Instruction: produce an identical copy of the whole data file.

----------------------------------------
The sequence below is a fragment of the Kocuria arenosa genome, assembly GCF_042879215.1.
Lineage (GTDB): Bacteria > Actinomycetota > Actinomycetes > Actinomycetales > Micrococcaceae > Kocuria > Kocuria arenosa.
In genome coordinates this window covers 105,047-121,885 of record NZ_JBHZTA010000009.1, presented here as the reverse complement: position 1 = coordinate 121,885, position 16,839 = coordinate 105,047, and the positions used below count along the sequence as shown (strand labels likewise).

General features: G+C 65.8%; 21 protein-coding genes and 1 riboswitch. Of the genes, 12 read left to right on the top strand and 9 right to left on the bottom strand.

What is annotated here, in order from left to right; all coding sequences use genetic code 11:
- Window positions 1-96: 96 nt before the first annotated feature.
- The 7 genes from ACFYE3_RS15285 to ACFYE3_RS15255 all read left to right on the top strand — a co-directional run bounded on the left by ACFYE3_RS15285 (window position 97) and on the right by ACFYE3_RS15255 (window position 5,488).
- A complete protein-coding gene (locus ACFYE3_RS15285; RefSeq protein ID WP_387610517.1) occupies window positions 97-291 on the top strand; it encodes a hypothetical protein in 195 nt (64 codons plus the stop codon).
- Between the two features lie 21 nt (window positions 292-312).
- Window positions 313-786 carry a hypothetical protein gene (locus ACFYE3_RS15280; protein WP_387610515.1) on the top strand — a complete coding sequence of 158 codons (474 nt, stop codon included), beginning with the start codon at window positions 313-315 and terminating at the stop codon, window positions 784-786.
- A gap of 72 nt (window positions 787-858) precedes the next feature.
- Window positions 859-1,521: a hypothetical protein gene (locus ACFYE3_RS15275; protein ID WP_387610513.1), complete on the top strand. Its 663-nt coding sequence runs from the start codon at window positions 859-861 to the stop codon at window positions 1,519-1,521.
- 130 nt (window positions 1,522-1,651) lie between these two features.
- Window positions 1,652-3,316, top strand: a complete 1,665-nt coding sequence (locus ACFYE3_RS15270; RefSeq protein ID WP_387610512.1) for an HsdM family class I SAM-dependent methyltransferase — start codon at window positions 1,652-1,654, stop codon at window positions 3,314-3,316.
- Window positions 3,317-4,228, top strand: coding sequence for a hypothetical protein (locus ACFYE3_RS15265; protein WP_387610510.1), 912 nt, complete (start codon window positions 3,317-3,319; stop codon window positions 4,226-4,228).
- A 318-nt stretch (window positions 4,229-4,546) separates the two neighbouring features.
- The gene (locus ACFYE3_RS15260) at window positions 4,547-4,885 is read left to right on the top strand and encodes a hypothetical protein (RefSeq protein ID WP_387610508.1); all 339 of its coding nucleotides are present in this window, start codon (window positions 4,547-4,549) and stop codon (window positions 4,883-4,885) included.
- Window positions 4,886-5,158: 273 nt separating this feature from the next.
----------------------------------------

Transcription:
The sequence below is a fragment of the Kocuria arenosa genome, assembly GCF_042879215.1.
Lineage (GTDB): Bacteria > Actinomycetota > Actinomycetes > Actinomycetales > Micrococcaceae > Kocuria > Kocuria arenosa.
In genome coordinates this window covers 105,047-121,885 of record NZ_JBHZTA010000009.1, presented here as the reverse complement: position 1 = coordinate 121,885, position 16,839 = coordinate 105,047, and the positions used below count along the sequence as shown (strand labels likewise).

General features: G+C 65.8%; 21 protein-coding genes and 1 riboswitch. Of the genes, 12 read left to right on the top strand and 9 right to left on the bottom strand.

What is annotated here, in order from left to right; all coding sequences use genetic code 11:
- Window positions 1-96: 96 nt before the first annotated feature.
- The 7 genes from ACFYE3_RS15285 to ACFYE3_RS15255 all read left to right on the top strand — a co-directional run bounded on the left by ACFYE3_RS15285 (window position 97) and on the right by ACFYE3_RS15255 (window position 5,488).
- A complete protein-coding gene (locus ACFYE3_RS15285; RefSeq protein ID WP_387610517.1) occupies window positions 97-291 on the top strand; it encodes a hypothetical protein in 195 nt (64 codons plus the stop codon).
- Between the two features lie 21 nt (window positions 292-312).
- Window positions 313-786 carry a hypothetical protein gene (locus ACFYE3_RS15280; protein WP_387610515.1) on the top strand — a complete coding sequence of 158 codons (474 nt, stop codon included), beginning with the start codon at window positions 313-315 and terminating at the stop codon, window positions 784-786.
- A gap of 72 nt (window positions 787-858) precedes the next feature.
- Window positions 859-1,521: a hypothetical protein gene (locus ACFYE3_RS15275; protein ID WP_387610513.1), complete on the top strand. Its 663-nt coding sequence runs from the start codon at window positions 859-861 to the stop codon at window positions 1,519-1,521.
- 130 nt (window positions 1,522-1,651) lie between these two features.
- Window positions 1,652-3,316, top strand: a complete 1,665-nt coding sequence (locus ACFYE3_RS15270; RefSeq protein ID WP_387610512.1) for an HsdM family class I SAM-dependent methyltransferase — start codon at window positions 1,652-1,654, stop codon at window positions 3,314-3,316.
- Window positions 3,317-4,228, top strand: coding sequence for a hypothetical protein (locus ACFYE3_RS15265; protein WP_387610510.1), 912 nt, complete (start codon window positions 3,317-3,319; stop codon window positions 4,226-4,228).
- A 318-nt stretch (window positions 4,229-4,546) separates the two neighbouring features.
- The gene (locus ACFYE3_RS15260) at window positions 4,547-4,885 is read left to right on the top strand and encodes a hypothetical protein (RefSeq protein ID WP_387610508.1); all 339 of its coding nucleotides are present in this window, start codon (window positions 4,547-4,549) and stop codon (window positions 4,883-4,885) included.
- Window positions 4,886-5,158: 273 nt separating this feature from the next.